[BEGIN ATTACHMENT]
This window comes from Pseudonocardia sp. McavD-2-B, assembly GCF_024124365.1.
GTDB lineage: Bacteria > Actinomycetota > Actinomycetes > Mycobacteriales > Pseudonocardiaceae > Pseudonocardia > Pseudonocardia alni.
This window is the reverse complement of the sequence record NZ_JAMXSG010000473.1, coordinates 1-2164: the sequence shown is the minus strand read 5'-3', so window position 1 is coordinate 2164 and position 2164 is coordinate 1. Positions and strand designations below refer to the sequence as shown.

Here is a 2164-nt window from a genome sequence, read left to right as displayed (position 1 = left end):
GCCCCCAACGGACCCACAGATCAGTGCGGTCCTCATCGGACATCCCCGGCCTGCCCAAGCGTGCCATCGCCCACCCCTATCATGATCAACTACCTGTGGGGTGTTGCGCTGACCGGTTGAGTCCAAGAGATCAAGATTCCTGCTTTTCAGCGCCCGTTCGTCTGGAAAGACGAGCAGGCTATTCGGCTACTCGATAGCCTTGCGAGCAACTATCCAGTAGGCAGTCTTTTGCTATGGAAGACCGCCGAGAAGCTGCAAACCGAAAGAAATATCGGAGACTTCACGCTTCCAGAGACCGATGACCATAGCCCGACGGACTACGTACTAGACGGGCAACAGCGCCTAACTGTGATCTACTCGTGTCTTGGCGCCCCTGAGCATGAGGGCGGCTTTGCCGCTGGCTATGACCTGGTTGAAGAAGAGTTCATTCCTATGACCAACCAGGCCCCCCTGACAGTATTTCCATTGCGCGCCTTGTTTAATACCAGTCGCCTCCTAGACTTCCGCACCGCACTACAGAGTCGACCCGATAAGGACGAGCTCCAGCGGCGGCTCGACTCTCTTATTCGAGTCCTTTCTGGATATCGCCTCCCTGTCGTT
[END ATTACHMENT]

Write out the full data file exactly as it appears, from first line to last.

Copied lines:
This window comes from Pseudonocardia sp. McavD-2-B, assembly GCF_024124365.1.
GTDB lineage: Bacteria > Actinomycetota > Actinomycetes > Mycobacteriales > Pseudonocardiaceae > Pseudonocardia > Pseudonocardia alni.
This window is the reverse complement of the sequence record NZ_JAMXSG010000473.1, coordinates 1-2164: the sequence shown is the minus strand read 5'-3', so window position 1 is coordinate 2164 and position 2164 is coordinate 1. Positions and strand designations below refer to the sequence as shown.

Here is a 2164-nt window from a genome sequence, read left to right as displayed (position 1 = left end):
GCCCCCAACGGACCCACAGATCAGTGCGGTCCTCATCGGACATCCCCGGCCTGCCCAAGCGTGCCATCGCCCACCCCTATCATGATCAACTACCTGTGGGGTGTTGCGCTGACCGGTTGAGTCCAAGAGATCAAGATTCCTGCTTTTCAGCGCCCGTTCGTCTGGAAAGACGAGCAGGCTATTCGGCTACTCGATAGCCTTGCGAGCAACTATCCAGTAGGCAGTCTTTTGCTATGGAAGACCGCCGAGAAGCTGCAAACCGAAAGAAATATCGGAGACTTCACGCTTCCAGAGACCGATGACCATAGCCCGACGGACTACGTACTAGACGGGCAACAGCGCCTAACTGTGATCTACTCGTGTCTTGGCGCCCCTGAGCATGAGGGCGGCTTTGCCGCTGGCTATGACCTGGTTGAAGAAGAGTTCATTCCTATGACCAACCAGGCCCCCCTGACAGTATTTCCATTGCGCGCCTTGTTTAATACCAGTCGCCTCCTAGACTTCCGCACCGCACTACAGAGTCGACCCGATAAGGACGAGCTCCAGCGGCGGCTCGACTCTCTTATTCGAGTCCTTTCTGGATATCGCCTCCCTGTCGTT